- Escrow: In order to facilitate marketplace transactions between two parties who do not know each other, Particl uses a Mutually Assured Destruction (MAD) escrow to lock funds in an untouchable address until both buyer and seller approve the transaction has been completed satisfactorily
How viable is the project?
The following should be prefaced with the admission that Particl has missed a number of deadlines, including the release of the marketplace which was scheduled for Q1 ’18. Although this is far from ideal, many startups – particularly small ones trying to achieve a lot – will do the same.
However, both the idea and the implementation of Particl are both realistic and attractive. A decentralised marketplace is a logical progression; cryptoassets make for perfect currencies for transacting with and Bitcoin’s main achievement is guaranteeing trust between two parties where none exists, without the need for a middleman. The team have been working on it for years and a release is close. The ability to use any cryptoasset is a further boon to the likelihood of adoption.
How is the token used?
The PART token is used in four ways:
- Stakers receive transaction fees from transactions on the network (including marketplace purchases)
- Stakers can vote on community decisions with proportional weighting to their holdings
- Purchasing items on the marketplace (as even if another currency is used, it is always converted to PART for the transaction)
- To make anonymous transactions (RingCT or CT)
What issues does the project face?
Particl has a number of issues by no means unique to the project. Firstly, it may struggle to gain true adoption in a crowded environment with hundreds of ideas competing for attention. However, most of its foremost competition share this issue – there is no 800lbs gorilla in this arena at present. That said, the Particl community (usually the first adopters of any product) is small and because it is an older project it may struggle to achieve the awareness that many of the new ICOs which get the benefit of a month or more advertising campaign whilst conducting the ICO itself receive.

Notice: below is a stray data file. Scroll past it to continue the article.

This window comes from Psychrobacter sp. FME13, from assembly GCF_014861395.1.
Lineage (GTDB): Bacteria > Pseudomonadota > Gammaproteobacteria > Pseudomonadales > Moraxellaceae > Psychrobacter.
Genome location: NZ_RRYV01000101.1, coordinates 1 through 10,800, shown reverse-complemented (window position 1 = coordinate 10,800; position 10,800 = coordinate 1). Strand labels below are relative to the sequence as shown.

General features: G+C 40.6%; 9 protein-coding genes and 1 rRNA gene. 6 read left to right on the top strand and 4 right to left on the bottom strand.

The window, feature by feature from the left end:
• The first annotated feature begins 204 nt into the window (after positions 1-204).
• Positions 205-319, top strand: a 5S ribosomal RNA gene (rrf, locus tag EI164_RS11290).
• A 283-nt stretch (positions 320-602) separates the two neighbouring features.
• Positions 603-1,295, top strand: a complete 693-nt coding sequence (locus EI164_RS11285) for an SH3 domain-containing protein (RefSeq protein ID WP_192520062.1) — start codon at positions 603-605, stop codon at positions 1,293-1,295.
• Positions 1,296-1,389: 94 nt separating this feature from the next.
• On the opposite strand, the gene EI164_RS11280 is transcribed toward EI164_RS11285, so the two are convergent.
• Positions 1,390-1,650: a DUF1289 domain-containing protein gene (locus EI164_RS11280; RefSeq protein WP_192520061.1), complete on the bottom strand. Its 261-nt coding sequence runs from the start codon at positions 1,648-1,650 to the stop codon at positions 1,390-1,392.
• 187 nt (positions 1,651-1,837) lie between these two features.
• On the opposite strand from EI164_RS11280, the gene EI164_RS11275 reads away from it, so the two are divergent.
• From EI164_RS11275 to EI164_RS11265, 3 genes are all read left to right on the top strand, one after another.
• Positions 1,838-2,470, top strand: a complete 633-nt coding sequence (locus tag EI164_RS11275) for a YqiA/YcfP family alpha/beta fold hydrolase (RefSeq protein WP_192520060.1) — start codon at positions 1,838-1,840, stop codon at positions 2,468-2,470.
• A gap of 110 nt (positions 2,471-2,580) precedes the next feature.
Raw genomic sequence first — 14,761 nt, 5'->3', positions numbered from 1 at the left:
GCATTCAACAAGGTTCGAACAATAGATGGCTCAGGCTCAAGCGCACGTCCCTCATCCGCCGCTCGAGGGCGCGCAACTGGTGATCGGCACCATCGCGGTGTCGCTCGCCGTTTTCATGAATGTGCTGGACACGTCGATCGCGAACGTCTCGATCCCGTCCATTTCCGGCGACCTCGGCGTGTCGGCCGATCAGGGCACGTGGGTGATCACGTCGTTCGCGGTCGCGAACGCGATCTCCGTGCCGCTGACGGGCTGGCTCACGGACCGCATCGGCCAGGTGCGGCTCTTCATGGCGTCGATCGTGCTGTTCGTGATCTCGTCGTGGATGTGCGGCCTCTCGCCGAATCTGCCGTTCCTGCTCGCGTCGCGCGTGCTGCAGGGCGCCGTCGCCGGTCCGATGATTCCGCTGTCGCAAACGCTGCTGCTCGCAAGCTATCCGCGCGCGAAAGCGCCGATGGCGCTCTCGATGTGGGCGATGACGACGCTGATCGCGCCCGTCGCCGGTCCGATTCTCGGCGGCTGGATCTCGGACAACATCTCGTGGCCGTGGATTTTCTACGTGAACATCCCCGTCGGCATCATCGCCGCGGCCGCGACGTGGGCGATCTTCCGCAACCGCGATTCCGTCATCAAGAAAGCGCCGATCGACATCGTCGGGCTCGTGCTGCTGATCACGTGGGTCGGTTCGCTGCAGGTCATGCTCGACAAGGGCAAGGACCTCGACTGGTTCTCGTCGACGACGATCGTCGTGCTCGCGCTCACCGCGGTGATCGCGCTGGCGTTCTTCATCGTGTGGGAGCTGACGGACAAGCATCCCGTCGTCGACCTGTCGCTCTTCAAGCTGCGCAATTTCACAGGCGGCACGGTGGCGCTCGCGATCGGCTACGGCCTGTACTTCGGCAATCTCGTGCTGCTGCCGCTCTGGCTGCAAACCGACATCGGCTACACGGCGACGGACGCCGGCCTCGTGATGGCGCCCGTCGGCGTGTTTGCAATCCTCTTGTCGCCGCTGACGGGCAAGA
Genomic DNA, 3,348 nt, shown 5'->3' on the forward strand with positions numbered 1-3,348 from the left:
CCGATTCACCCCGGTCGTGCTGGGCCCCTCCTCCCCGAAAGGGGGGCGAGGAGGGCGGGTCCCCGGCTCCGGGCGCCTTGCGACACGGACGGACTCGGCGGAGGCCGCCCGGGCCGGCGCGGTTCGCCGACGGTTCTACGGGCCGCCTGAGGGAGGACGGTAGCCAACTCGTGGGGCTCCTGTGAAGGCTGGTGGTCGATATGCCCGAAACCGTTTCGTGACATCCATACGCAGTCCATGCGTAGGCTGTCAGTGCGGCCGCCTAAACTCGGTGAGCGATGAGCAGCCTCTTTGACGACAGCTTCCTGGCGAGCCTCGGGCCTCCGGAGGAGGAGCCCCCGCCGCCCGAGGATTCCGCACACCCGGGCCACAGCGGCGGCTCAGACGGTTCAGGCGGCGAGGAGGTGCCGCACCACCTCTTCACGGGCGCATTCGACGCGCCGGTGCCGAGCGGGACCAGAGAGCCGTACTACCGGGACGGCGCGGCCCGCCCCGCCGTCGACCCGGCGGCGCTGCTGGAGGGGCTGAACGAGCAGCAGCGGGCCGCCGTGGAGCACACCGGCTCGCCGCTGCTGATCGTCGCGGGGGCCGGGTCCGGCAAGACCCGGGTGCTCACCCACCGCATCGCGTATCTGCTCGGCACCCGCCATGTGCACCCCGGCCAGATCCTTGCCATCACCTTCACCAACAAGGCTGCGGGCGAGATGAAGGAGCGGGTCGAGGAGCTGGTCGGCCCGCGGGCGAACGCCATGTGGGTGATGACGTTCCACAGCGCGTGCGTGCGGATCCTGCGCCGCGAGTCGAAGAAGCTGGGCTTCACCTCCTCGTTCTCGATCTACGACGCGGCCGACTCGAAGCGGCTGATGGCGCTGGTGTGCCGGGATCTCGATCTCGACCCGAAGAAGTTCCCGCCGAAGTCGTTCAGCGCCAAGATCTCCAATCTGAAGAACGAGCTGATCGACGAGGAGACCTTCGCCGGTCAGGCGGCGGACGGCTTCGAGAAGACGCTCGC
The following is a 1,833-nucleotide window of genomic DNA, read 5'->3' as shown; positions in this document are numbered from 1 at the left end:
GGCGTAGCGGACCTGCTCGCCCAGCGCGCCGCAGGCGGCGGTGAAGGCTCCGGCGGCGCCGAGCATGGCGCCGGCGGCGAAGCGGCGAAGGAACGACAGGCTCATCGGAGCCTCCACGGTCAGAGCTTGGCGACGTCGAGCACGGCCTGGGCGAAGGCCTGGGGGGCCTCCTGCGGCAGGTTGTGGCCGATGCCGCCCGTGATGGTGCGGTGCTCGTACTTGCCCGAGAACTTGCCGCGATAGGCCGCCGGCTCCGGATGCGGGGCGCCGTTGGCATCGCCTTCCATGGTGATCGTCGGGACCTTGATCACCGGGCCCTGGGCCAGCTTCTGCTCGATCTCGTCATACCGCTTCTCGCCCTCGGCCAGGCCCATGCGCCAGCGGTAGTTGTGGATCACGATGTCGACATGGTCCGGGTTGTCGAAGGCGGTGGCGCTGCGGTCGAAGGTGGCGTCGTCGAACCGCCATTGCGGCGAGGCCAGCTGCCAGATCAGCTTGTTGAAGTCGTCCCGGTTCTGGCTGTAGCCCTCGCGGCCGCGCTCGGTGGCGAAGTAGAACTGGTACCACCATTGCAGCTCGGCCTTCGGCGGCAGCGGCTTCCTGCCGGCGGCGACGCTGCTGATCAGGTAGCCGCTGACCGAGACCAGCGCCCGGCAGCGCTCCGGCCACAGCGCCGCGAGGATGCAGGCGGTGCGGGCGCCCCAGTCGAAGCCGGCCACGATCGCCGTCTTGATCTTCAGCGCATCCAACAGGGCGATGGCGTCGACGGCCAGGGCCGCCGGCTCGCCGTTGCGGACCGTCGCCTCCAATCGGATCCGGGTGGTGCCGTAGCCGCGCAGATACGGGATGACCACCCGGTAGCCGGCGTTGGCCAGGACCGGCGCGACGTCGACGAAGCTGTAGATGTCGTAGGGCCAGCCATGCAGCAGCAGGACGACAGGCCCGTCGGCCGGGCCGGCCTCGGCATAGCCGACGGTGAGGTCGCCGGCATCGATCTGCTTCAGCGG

A more pressing concern is the lack of exchanges it is present on. Whilst it is listed on Bittrex, there are frequently issues with the wallet which prevents depositing/withdrawing from the exchange and the exchange is currently not accepting new users. None of the other exchanges have any real volume.
The marketplace itself will face a couple of issues that will inevitably arise including what goods are and aren’t acceptable to be listed. As Ryno Mathee, lead developer, explained, the team “aren’t actually comfortable with things that get sold on the black market”. The solution Particl have proposed is to allow the community to vote on what is and isn’t allowed.
Although there will be a temptation for many to corner the illegal market, the legitimate market is many multiples bigger and should be seen as the real goal for the project. If Particl is to get true long term mass adoption, there needs to be a clear idea as to what it is and who it caters for. Most people will not use a marketplace listing drugs if all they want to buy is a watch or car.
Particl currently sits at $10 and c. 75% off its ATH, sitting at a market cap of $92m which sees it placing just outside the top 100. Like most projects, the price is back to its early December price. Given that an alpha release is imminent, there is a reasonable expectation that the price will run up shortly.
I like to put my money in projects where I think the idea will eventually come to fruition, one way or another. Whether or not Particl is the marketplace project that achieves mainstream success, I believe there will eventually be a decentralised privacy focused marketplace that eventually does. It is an idea that makes too much sense not to work. I am also aiming to invest at present in solid projects with imminent product launches and as such Particl is a good fit.
Disclaimer: I purchased PART today.